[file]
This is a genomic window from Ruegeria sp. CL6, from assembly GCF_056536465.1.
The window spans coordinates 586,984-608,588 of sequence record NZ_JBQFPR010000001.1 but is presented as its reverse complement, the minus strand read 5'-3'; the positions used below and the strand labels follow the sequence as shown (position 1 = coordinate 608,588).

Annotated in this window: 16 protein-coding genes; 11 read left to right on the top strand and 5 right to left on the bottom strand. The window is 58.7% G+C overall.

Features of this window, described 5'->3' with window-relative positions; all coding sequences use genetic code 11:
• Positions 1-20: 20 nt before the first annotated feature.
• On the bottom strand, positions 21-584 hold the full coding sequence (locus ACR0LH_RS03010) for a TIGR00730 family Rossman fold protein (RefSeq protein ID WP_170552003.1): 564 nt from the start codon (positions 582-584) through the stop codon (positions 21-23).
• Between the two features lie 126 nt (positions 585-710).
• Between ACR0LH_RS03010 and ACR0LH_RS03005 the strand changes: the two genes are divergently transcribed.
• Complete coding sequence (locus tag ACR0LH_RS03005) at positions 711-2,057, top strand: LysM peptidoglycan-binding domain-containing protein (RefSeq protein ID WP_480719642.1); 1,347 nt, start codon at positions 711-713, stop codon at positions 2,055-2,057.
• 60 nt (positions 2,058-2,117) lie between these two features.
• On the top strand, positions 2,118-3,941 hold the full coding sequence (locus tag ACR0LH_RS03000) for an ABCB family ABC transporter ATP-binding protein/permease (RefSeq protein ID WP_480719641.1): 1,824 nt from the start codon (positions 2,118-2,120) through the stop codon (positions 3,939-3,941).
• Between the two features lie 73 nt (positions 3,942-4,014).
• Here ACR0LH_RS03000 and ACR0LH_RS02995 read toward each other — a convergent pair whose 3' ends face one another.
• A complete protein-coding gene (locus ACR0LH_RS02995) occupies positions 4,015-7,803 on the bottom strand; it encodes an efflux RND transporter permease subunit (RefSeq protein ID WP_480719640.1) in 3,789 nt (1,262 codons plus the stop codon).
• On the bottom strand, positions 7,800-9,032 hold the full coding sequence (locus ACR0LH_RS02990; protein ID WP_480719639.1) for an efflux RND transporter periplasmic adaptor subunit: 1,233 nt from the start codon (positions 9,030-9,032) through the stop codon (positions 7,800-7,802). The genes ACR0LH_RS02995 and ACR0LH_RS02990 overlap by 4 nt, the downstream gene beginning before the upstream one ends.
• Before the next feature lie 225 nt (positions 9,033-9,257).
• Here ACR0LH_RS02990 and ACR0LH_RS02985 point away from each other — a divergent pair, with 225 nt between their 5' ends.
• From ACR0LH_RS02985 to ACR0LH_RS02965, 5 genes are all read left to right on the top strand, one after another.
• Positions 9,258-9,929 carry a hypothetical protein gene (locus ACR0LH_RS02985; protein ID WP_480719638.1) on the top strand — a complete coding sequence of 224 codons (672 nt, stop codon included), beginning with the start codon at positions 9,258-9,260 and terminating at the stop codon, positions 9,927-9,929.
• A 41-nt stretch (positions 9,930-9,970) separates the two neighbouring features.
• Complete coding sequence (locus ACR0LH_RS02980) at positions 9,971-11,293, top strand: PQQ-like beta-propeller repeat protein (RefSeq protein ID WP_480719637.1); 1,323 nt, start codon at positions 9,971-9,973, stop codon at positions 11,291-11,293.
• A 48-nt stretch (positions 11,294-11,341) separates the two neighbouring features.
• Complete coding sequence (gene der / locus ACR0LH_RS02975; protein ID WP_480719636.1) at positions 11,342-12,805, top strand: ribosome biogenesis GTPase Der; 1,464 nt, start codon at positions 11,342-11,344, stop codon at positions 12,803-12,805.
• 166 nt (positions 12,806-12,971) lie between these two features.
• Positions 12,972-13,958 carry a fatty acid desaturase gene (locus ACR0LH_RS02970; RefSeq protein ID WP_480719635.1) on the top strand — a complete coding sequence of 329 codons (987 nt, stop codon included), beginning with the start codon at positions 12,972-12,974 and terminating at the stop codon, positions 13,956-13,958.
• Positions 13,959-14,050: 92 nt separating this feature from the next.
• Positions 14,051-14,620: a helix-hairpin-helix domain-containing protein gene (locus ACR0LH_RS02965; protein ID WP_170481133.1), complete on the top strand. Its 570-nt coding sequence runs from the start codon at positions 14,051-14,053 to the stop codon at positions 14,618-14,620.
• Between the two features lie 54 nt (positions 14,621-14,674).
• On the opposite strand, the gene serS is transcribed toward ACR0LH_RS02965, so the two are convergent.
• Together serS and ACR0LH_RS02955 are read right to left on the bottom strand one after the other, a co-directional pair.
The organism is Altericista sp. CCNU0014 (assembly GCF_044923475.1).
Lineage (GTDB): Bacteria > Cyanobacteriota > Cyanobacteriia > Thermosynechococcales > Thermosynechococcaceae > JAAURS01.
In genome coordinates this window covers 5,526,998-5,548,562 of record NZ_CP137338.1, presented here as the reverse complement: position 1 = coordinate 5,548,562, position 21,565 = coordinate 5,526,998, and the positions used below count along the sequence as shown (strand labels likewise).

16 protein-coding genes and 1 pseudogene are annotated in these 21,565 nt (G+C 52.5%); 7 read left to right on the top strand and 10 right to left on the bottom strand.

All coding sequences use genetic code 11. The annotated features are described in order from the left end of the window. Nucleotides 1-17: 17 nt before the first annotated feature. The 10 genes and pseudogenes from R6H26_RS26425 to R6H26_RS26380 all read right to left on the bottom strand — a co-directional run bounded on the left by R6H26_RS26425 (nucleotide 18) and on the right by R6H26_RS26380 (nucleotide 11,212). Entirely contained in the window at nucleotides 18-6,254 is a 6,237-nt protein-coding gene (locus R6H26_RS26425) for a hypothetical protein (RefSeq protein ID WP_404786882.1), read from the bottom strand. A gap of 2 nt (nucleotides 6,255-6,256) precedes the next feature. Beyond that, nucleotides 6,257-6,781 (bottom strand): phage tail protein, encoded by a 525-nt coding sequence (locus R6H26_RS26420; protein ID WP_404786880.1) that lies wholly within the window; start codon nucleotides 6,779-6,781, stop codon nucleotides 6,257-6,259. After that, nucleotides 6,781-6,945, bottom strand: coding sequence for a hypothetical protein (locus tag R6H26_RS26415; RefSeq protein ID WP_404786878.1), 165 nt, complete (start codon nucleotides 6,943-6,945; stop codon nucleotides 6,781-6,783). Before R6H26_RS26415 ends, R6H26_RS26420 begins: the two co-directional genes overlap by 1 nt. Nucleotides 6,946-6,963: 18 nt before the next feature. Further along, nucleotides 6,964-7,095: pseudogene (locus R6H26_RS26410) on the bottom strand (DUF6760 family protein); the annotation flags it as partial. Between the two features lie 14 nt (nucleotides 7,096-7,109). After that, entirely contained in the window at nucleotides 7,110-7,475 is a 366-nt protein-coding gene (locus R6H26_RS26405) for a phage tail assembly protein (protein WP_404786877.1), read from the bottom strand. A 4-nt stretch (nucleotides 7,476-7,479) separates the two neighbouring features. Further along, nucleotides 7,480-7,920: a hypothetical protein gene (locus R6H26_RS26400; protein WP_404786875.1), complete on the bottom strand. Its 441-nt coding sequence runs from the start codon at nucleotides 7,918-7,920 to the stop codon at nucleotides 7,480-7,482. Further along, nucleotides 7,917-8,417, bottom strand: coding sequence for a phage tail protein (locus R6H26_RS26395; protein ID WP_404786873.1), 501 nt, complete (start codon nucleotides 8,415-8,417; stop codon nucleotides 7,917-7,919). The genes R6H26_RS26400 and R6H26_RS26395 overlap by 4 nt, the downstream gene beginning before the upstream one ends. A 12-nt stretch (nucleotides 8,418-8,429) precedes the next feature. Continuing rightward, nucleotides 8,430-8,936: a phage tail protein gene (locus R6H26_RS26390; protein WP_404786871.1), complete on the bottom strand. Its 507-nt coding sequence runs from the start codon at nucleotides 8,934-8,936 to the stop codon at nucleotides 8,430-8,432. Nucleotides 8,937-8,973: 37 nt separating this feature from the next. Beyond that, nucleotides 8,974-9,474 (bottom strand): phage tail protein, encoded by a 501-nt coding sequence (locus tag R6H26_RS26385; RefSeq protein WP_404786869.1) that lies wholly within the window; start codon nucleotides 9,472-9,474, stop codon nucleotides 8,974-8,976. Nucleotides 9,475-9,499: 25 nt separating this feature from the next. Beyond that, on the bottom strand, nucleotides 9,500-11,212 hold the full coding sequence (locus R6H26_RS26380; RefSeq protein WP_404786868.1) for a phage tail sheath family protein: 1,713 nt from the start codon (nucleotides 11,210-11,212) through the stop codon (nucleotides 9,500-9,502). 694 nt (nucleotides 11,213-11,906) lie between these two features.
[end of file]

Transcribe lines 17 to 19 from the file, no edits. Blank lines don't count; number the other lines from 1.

• Here ACR0LH_RS02990 and ACR0LH_RS02985 point away from each other — a divergent pair, with 225 nt between their 5' ends.
• From ACR0LH_RS02985 to ACR0LH_RS02965, 5 genes are all read left to right on the top strand, one after another.
• Positions 9,258-9,929 carry a hypothetical protein gene (locus ACR0LH_RS02985; protein ID WP_480719638.1) on the top strand — a complete coding sequence of 224 codons (672 nt, stop codon included), beginning with the start codon at positions 9,258-9,260 and terminating at the stop codon, positions 9,927-9,929.